Taseko Mines’s Gibraltar copper-molybdenum operation has been awarded the prestigious Jake McDonald Annual Award for Metal Mine Reclamation from the British Columbia Technical and Research Committee on Reclamation (TRCR).
TRCR’s annual BC Mine Reclamation Awards, which recognises outstanding achievement in mine reclamation in British Columbia, was held on September 23, 2020.
The aim of Gibraltar’s reclamation research program is continual improvement by identifying and introducing leading-edge ideas within the field of environmental science in mine reclamation, it says. With this goal in mind, projects at Gibraltar include:
- Sampling of salmon from the Fraser River in partnerships with the Xatśūll First Nations and the North Shuswap Tribal Council to provide information to local Indigenous communities regarding the safety of consuming salmon captured at traditional fishing sites;
- Studying and using innovative technologies to determine how reclamation activities promote the development and recovery of biological communities; and
- Supporting BCIT, SFU, and Mitacs master’s students in a trial research program to expedite the development of soil microbial crust, specifically at the tailings storage facility.
Stuart McDonald, President of Taseko, said: “The Jake McDonald Award is the top mine reclamation award in British Columbia, a province that has a large mining industry. This achievement reflects the hard work of many talented people and we are honoured to have been chosen as this year’s recipient. The award adds to our track record of achievement which includes other recognition awards for employee safety and community service.”
Russell Hallbauer, CEO and Director of Taseko, added: “Gibraltar has been operating for nearly 50 years, generating opportunity for people and economic benefit for communities in the Cariboo. The efforts of our Gibraltar employees continue to be rewarded by achievements like this high-profile award. It is gratifying to see their talent and ingenuity being recognised at the highest levels. Gibraltar is proof of mining sustainability in action.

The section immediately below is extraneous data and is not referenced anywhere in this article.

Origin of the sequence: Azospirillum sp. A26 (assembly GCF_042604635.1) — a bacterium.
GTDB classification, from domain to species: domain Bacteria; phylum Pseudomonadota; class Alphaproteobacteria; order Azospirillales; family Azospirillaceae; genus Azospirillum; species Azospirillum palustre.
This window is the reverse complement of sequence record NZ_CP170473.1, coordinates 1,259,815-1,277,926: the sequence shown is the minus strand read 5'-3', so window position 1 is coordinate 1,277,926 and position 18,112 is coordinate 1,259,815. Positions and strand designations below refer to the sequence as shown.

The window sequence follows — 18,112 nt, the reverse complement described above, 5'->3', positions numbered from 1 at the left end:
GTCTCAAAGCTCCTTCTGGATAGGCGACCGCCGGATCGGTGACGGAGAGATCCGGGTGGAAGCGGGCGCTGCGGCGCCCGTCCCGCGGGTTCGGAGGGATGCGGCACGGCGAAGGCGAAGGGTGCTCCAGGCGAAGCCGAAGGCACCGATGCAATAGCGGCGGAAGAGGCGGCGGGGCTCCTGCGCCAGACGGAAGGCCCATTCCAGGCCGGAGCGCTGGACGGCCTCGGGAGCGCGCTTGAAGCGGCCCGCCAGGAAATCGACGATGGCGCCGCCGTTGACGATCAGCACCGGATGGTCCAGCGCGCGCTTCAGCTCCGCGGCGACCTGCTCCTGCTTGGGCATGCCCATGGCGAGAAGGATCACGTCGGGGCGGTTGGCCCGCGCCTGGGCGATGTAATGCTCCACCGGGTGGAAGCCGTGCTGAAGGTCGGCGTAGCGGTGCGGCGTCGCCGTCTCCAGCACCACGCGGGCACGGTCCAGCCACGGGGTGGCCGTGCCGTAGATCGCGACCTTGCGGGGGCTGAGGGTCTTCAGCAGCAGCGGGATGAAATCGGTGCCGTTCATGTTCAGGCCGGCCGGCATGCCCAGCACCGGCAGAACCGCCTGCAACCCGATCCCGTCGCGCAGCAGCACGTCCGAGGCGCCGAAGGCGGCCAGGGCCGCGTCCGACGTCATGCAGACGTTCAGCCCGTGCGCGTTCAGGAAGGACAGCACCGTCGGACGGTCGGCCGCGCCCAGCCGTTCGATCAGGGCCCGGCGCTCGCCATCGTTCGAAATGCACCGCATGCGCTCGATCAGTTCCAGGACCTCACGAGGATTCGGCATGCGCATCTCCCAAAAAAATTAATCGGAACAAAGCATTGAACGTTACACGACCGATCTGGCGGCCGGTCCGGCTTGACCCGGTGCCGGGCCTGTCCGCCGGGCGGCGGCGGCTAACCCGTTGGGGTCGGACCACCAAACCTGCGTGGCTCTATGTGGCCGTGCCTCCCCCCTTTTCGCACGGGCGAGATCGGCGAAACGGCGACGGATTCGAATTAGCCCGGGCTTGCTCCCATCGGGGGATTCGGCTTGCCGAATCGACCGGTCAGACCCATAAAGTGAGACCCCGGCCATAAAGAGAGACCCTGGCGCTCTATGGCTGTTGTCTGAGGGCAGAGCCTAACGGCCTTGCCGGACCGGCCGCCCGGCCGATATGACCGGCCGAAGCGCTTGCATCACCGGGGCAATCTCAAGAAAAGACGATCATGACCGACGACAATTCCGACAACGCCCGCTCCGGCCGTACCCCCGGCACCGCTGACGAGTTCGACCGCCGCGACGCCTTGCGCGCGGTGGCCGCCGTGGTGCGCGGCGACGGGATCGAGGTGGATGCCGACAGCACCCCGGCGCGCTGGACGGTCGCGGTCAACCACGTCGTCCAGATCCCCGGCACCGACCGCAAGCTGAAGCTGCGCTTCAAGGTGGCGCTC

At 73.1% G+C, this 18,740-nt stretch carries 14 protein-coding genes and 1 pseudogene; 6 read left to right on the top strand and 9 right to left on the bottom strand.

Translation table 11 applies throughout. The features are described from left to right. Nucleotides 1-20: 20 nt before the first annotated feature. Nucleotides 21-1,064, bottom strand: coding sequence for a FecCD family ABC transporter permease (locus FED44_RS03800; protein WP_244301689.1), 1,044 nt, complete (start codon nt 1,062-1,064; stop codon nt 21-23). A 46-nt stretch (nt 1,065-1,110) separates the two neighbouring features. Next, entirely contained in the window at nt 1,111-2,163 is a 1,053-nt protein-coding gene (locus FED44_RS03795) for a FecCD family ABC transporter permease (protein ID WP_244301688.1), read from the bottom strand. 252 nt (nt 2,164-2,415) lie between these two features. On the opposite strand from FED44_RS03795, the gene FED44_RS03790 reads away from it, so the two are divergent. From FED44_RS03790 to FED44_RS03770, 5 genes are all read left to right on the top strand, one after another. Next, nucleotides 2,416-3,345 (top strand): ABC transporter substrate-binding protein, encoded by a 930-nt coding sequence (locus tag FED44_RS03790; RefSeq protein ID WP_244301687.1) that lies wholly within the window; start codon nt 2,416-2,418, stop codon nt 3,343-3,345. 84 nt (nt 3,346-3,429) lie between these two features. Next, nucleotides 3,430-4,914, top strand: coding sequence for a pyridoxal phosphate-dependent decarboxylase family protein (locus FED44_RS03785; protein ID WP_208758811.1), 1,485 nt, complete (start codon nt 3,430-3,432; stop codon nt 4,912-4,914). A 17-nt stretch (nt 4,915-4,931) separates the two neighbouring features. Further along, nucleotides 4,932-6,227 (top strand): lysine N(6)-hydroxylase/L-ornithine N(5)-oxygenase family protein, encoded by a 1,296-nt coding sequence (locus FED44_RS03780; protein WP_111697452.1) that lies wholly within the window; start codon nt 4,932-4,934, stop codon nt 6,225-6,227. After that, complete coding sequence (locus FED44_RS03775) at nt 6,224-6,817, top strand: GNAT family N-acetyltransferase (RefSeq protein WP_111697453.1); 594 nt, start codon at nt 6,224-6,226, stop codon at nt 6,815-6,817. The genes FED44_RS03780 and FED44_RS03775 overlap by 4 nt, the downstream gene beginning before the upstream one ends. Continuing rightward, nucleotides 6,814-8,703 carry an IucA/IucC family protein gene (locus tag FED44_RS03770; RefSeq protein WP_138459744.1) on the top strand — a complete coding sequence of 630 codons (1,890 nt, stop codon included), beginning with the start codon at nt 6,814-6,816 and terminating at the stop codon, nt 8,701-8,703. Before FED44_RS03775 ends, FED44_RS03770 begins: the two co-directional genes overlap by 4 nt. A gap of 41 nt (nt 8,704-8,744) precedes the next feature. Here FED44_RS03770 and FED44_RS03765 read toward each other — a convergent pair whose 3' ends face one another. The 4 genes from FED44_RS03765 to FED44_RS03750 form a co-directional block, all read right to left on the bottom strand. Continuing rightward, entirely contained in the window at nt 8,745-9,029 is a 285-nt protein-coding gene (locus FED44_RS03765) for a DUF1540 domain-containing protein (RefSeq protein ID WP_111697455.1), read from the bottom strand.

“We would specifically like to acknowledge the local Xatśūll First Nations and the North Shuswap Tribal Council Fisheries Department for their partnership and traditional knowledge in the annual Fraser River salmon sampling program. As well as a thank you to the Xatśūll First Nations reclamation crew, whose participation has contributed to the success of Gibraltar’s reclamation program.”
Xatśūll First Nations Chief, Sheri Sellars, said: “I am proud of the work Xatśūll First Nation community members have done in partnership with Taseko-Gibraltar. The fish sampling program and the reclamation work have been award-winning successes. Our members have also benefitted from employment opportunities and educational initiatives which stem from our relationship with Gibraltar.”
Taseko, the 75% owner of Gibraltar, restarted the operation in 2004. It is the second largest open-pit copper mine in Canada and the largest employer in the Cariboo region, according to the company.